Moreover, Severn, who has been in the art business here for 30 years, had not yet considered what she would charge for such services.

"We haven't even discussed that frankly ... Down the line I'm sure they (clients) will offer to pay us for our time."

How to protect your art

There are ways to protect art that is damaged from smoke or is threatened by damage from events like the Castle Rock Fire, art experts say.

The Washington, D.C.-based American Institute for Conservation (AIC) of Historic & Artistic Works has a Web site and can refer art owners to experts who are both members of AIC and conservators. Conservators deal with a variety of factors in considering the preservation of an art object including conservation treatments based on an object's characteristics and reversing physical or chemical deterioration, its Web site said. The Web site gives criteria for choosing a conservator.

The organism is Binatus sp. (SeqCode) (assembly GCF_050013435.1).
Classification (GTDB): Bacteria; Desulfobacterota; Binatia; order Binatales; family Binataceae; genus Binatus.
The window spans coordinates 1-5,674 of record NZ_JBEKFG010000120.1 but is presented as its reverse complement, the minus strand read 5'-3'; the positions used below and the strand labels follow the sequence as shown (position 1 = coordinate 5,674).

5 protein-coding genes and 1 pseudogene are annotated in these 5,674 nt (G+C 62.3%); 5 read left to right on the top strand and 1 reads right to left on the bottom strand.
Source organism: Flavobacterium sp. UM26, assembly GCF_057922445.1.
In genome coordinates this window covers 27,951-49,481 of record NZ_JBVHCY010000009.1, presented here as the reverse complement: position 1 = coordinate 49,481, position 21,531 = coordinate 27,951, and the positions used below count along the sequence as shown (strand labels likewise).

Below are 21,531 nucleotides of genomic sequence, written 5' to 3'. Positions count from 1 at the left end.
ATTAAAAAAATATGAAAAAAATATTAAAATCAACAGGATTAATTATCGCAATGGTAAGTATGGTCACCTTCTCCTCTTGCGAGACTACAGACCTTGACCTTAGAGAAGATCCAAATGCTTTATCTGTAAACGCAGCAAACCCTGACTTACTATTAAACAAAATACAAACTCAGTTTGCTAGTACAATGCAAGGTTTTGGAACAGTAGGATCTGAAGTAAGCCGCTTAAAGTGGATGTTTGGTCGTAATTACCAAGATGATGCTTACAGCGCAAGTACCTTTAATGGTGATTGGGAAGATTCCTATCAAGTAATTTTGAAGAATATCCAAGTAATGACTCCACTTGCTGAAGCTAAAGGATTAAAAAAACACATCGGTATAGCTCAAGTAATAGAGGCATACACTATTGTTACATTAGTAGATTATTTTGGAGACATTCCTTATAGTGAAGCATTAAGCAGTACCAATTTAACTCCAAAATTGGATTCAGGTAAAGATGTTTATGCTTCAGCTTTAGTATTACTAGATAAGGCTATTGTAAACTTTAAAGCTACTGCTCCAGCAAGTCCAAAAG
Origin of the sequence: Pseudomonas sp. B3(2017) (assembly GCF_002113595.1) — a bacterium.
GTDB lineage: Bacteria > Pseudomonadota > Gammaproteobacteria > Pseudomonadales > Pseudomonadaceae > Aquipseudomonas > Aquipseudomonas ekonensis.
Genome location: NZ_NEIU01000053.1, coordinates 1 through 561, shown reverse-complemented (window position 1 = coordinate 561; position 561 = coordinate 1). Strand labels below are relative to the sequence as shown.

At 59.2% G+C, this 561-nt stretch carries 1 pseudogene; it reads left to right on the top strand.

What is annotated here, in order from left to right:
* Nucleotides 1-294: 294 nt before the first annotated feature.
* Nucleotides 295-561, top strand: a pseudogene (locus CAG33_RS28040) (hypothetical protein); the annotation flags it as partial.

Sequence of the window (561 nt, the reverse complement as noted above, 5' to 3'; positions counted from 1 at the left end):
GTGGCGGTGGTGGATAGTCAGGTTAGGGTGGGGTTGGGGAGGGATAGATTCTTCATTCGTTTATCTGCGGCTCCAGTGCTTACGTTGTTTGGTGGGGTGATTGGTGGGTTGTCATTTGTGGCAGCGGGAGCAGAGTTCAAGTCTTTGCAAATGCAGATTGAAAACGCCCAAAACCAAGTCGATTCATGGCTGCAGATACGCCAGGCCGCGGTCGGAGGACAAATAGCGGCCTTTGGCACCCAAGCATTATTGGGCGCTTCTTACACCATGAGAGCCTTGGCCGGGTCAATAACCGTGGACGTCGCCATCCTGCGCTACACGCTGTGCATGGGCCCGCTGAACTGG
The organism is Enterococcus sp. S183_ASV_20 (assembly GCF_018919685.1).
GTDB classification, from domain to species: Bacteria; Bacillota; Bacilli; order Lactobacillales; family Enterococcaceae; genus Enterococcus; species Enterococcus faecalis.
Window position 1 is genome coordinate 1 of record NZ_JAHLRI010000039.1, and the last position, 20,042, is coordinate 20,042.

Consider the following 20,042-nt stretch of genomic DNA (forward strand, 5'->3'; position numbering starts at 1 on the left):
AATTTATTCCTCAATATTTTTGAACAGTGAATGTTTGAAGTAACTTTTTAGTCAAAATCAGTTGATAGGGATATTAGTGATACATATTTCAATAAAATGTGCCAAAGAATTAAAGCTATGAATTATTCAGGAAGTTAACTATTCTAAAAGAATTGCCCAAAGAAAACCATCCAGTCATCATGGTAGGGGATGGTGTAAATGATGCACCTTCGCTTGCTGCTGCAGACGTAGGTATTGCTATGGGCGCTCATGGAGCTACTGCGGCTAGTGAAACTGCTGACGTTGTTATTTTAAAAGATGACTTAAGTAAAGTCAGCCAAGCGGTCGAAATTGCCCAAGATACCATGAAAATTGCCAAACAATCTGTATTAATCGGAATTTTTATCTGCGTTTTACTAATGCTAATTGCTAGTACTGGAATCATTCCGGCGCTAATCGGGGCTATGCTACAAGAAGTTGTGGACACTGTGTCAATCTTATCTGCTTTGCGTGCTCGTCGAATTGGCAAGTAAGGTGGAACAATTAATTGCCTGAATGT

Kristin Dimitrova of Artwork by Dimitrova in Hailey is a conservator registered with the AIC. She specializes in oil paintings and canvas. She recommends that anyone removing paintings because of the Castle Rock Fire should keep them in a steady temperature (50-60 degree) environment. Varying temperatures, direct sunlight and humidity can damage art. Art owners with concerns should contact a conservator, she said.

Diana Hobart Dicus of Boise is a conservator of fine objects rather than fine art. She works with wooden and metal art as well as textiles, costumes, tapestries and rugs.

"The problem with smoke are its fine particulants and oils that bond onto surfaces and are hard to get rid of," she said. With soot and smoke "you don't want to brush it off because it scratches the surface" of woods and metals with high finishes. Rather, a special type of vacuum cleaner that captures small particles called a HEPA filter vacuum is used.

"I encourage people not to intervene too quickly because they can get more problems," said Hobart Dicus. "Certainly covering and protecting is a very important thing."

Objects can be covered with muslin or any cotton fabric and then with clear visquine. Expensive carpets can be rolled with the decorative side out and wrapped.